Have you heard of The Iceman? No, not the 5,300-year-old, fantastically preserved corpse, Otzi: We mean Wim Hof, a Dutchman famous for spending prolonged periods of time in, as his moniker suggests, extremely frigid environments.
Hof, who’s in his late 50s, has engaged in all kinds of chilly shenanigans. He’s run almost naked on marathons north of the Arctic Circle, scaled mountains in his underwear, and so forth. His seemingly superhuman powers have been the subject of several scientific papers – and a new study published in the journal NeuroImage suggests it may have something to do with his brain.
His personal website links his abilities to a technique of unusual breathing he himself developed. Understandably, researchers have been keen to find out what’s really going on here, physiologically speaking, but until now, much of the fascination has focused on his inhaling and exhaling.
This new study, led by a team at Wayne State University in Detroit, wanted to know what role his brain played too.
The authors stress that the ability of the body to withstand “environmental thermal challenges” is governed by the automatic nervous system (ANS). As the name suggests, this regulates plenty of bodily characteristics without any conscious input from the person themselves.
The question, then, is how is Hof seemingly “hacking” part of his own ANS? In order to find out, the team wired Hof up to several types of monitoring equipment, including magnetic resonance imaging (fMRI) to peer into his brain, and positron-emission tomography (PET), which tracks metabolic processes in the body.
Hof was also wearing a full-body suit which the team could inject with water at set temperatures at will. Throughout, as he engaged in his breathing technique, he was compared to a range of healthy participants in a control group.
Remarkably, it seems that Hof can willfully regulate his skin temperature and, potentially, his core body temperature, when exposed to the cold.
The team found that Hof’s unusual breathing leads to an increase in nervous system activity and an uptick in the consumption of glucose in his intercostal muscles, which help form the chest wall. This generates heat that makes its way to the lung tissue, ultimately warming circulating blood there.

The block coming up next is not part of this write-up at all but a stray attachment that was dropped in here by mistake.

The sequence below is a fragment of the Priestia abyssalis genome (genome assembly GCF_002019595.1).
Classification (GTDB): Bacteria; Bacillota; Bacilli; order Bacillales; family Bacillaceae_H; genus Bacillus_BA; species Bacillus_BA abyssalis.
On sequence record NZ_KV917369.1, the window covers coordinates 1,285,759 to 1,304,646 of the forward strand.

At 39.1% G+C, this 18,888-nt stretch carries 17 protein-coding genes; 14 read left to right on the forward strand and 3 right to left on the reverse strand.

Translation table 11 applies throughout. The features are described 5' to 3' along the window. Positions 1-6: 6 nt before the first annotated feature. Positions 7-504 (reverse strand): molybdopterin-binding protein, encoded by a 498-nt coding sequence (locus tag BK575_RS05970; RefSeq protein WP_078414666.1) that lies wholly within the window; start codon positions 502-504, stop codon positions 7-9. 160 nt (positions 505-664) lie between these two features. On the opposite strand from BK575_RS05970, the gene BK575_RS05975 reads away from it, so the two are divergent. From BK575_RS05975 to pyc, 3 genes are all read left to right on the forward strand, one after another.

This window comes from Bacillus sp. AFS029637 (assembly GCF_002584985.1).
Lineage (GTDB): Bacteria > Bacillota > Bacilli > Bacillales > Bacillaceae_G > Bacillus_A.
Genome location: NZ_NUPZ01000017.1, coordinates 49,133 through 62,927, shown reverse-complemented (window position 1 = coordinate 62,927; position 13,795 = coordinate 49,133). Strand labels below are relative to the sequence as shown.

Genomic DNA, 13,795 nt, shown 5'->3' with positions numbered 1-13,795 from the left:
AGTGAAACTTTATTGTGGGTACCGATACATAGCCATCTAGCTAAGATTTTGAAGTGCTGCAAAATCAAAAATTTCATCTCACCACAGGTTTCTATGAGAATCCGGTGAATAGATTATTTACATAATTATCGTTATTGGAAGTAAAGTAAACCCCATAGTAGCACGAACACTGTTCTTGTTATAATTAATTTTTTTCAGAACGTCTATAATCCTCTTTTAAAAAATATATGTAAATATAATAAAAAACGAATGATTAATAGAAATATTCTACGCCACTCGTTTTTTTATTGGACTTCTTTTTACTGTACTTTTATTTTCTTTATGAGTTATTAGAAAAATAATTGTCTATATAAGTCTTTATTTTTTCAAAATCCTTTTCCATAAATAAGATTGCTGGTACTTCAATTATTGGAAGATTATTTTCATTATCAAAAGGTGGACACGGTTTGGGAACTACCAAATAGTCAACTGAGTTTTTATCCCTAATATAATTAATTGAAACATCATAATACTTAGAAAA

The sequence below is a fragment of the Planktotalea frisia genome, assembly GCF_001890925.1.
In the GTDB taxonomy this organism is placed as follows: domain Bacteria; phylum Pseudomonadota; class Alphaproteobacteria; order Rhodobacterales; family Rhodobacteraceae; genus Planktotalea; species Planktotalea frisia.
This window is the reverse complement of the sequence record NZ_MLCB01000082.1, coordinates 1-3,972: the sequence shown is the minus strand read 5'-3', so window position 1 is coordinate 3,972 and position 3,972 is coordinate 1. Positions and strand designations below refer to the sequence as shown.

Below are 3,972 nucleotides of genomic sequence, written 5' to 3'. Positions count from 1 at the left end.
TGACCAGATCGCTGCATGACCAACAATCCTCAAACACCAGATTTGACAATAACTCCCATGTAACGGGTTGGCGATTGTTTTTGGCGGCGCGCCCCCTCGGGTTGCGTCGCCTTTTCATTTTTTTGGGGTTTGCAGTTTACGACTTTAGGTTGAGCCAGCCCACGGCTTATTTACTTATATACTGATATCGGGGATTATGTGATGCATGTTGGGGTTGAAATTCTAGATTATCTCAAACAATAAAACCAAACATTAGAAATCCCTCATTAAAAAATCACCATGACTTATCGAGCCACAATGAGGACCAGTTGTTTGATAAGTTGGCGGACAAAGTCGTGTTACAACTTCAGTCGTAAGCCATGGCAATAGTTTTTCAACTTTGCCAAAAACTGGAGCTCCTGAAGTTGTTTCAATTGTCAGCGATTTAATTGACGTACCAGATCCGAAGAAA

“This may counteract a decrease in core body temperature that otherwise would have occurred from cold exposure,” the study surmises.
The brain plays a key role too. Their data suggests that such forced breathing, as well as the state of mind The Iceman enters, seems to active primary control centers involved in modulating sensory pain. Found in the upper brain stem, it’s thought that this control occurs through the release of pain-smothering opioids and cannabinoids.
This study doesn’t stand in isolation. Several others have been conducted, including one in 2014 which, using a group of volunteers mimicking Hof’s breathing, suggested that this technique triggers a flood of adrenaline. This was linked to increased levels of an anti-inflammatory protein that suppressed short-term, painful inflammation and related adverse effects.
Although it seems like Hof can manipulate his immune system in novel ways, the Iceman himself is known for his hyperbole. Sometimes, as stressed by an excellent rundown of Hof on Discover, he sometimes “begins to step beyond the edges of modern science” by making over-exaggerated and unfounded claims.
The bottom line is that, at present, we need far more peer-reviewed research to be conducted on Hof before we can say with any confidence what’s giving The Iceman his icy resilience.